Just two weeks into the new session, Congress is moving quickly to prevent banks from violating customer privacy rights.

The first significant proposal emerged last week when Democrats led by Sens. Paul S. Sarbanes and Christopher J. Dodd introduced the Financial Information Privacy Act of 1999, which would require federal regulators to issue rules that limit use of consumer data.

"As we proceed in an age of technological advances and cross-industry marketing of financial services, we need to be mindful of the privacy concerns of the American public," Sen. Sarbanes of Maryland said in his floor statement. "Consumers who wish to keep their financial information private should be given a right to do so."

Lawmakers are facing increasing pressure to enact legislation this year. The public fears megabanks are becoming financial Big Brothers that could exploit confidential data, observers said. Separately, the European Union is demanding that the U.S. government tighten privacy standards on U.S. businesses that operate overseas.

As a result, lawmakers are expected to file even more privacy bills this year than the 200-plus introduced last year.

"It is really an issue that is gaining a lot of momentum," said Edward L. Yingling, chief lobbyist for the American Bankers Association.

"We are all gearing up," he said, noting that the ABA's advisory committee of lobbyists spent 90 minutes on the topic Thursday during its two-hour monthly meeting.

Rep. John J. LaFalce, the House Banking Committee's ranking Democrat, plans to introduce an alternative to the Senate bill by early February, an aide said. House Banking Chairman Jim Leach thus far has introduced only narrow privacy legislation that would punish so-called "information brokers" who trick banks into divulging private customer data.

Banking and thrift regulators have issued or are developing privacy guidelines, but lawmakers are mulling tougher requirements.

The Sarbanes-Dodd bill-similar to a proposal struck down by the Banking Committee last year-would set two precedents opposed by the industry:

First, it would bar disclosure of account balances, maturity dates of certificates of deposit, securities holdings, and similar information. The Fair Credit Reporting Act protects credit reports but not these so-called transactional or experience data.

Second, the bill would require a bank to obtain permission from customers before selling or sharing confidential information with an unaffiliated third party. There is no federal restriction on sharing data with unaffiliated companies. The bill would not affect the "opt-out" provisions in the Fair Credit Act that let people bar a company from sharing data with an affiliate.

The Senate bill also would require banks to send notices to customers disclosing what information will be given out, when, to whom, and for what purpose. Customers would also get to verify the data's accuracy.

Industry officials argue that banks police themselves well and that sufficient consumer protection laws exist already.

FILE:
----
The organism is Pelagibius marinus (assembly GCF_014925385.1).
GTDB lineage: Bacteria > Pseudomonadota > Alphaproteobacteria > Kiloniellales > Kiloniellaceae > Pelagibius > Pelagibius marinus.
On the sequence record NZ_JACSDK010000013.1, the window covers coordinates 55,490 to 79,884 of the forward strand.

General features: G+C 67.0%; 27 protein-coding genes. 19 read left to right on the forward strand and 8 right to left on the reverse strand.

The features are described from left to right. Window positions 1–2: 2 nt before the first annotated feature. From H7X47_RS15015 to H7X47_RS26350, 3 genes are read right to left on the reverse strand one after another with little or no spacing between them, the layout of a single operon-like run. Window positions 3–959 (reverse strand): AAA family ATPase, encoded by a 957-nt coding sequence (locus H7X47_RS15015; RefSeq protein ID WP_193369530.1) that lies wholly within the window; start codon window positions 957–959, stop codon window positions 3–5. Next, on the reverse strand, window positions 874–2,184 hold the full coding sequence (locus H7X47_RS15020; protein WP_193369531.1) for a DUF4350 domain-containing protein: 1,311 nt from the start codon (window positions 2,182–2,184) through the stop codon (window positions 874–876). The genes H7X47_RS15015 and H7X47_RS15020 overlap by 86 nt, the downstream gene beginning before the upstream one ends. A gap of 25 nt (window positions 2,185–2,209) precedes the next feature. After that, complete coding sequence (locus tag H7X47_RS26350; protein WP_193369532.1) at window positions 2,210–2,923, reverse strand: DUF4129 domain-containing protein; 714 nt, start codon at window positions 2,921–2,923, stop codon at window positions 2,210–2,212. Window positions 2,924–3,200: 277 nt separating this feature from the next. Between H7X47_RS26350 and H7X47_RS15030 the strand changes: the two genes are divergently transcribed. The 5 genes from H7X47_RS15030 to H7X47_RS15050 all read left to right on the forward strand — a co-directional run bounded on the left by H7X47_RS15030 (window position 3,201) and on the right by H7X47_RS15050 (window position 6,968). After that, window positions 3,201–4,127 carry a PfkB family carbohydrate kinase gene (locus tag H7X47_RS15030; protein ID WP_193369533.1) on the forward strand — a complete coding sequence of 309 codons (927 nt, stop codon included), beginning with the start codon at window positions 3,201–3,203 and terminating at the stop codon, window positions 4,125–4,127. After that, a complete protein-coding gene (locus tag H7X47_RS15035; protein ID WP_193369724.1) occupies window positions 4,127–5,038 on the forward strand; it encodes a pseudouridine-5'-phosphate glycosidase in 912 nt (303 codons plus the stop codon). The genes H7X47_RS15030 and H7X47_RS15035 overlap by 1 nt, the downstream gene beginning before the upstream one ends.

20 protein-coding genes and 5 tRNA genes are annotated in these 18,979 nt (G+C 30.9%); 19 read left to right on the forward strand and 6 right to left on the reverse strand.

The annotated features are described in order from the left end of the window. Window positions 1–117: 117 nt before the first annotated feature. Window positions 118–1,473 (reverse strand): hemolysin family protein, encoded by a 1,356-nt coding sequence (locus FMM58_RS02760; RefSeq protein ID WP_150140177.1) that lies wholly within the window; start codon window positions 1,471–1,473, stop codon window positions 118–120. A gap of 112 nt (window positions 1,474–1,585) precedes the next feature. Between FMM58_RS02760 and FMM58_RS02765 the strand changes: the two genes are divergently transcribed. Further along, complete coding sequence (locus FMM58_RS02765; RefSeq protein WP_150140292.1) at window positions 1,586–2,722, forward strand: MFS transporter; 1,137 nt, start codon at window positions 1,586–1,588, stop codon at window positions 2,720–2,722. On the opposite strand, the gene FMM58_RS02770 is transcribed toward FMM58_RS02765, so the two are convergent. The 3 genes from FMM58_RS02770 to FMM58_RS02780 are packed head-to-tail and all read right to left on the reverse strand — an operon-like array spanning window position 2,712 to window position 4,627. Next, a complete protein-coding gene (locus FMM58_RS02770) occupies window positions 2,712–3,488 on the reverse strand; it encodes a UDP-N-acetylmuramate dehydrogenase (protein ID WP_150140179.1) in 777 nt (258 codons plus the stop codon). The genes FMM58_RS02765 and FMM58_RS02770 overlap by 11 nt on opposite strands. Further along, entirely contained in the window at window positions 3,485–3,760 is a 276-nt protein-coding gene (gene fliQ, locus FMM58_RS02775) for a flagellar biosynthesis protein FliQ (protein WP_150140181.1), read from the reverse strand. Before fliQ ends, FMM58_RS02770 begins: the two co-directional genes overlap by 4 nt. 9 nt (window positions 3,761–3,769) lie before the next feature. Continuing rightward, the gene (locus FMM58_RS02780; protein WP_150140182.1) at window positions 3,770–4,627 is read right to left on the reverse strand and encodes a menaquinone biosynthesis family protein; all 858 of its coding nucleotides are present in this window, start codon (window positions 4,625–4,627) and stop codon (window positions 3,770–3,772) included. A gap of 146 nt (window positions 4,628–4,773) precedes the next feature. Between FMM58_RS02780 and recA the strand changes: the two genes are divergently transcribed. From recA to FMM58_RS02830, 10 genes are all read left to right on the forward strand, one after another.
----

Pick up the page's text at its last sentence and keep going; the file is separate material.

"We do not see the rationale for it," said Marcia Z. Sullivan, government relations director for the Consumer Bankers Association. "It sounds good, but logistically it would be very difficult if not exorbitantly expensive."

Information sharing among affiliates can speed service and prevent fraud, Mr. Yingling argued. For example, a data base of basic information can eliminate paperwork for an existing customer who applies for a loan and reduce processing time to hours instead of days, he said.

Sen. Sarbanes is unsympathetic, saying studies by regulators have found that banks are not telling customers of their rights nor offering ample opportunities to exercise them. "Unfortunately, industry self-regulation to protect the privacy of information has been tried and, generally, has not worked," he told the Senate.

Consumer advocates want an even tougher law that would require prior consent for the disclosure of any private information and create legal remedies for wronged customers such as the right to sue their banks.

"It's a good first step," Mary Griffin, counsel for Consumers Union, said of the Senate bill. But "there's still more that needs to be done to make sure people's private financial information is protected."

Seeking a compromise, Rep. LaFalce was said to be likely to try establishing more detailed privacy protections but not require prior consent.

Instead, the New York Democrat might offer more sophisticated opt-out choices, which, for example, could let a customer permit disclosure to affiliates but not outsiders. Or a customer could opt out by product line, perhaps allowing disclosure of account information but rejecting sharing of loan application data, a LaFalce staff member said.

The industry ultimately expects some type of privacy legislation, Mr. Yingling said, but fears that hastily drafted legislation could seriously harm the economy or derail other legislation such as financial reform. "If not done right," he said, "it could really be a major problem."

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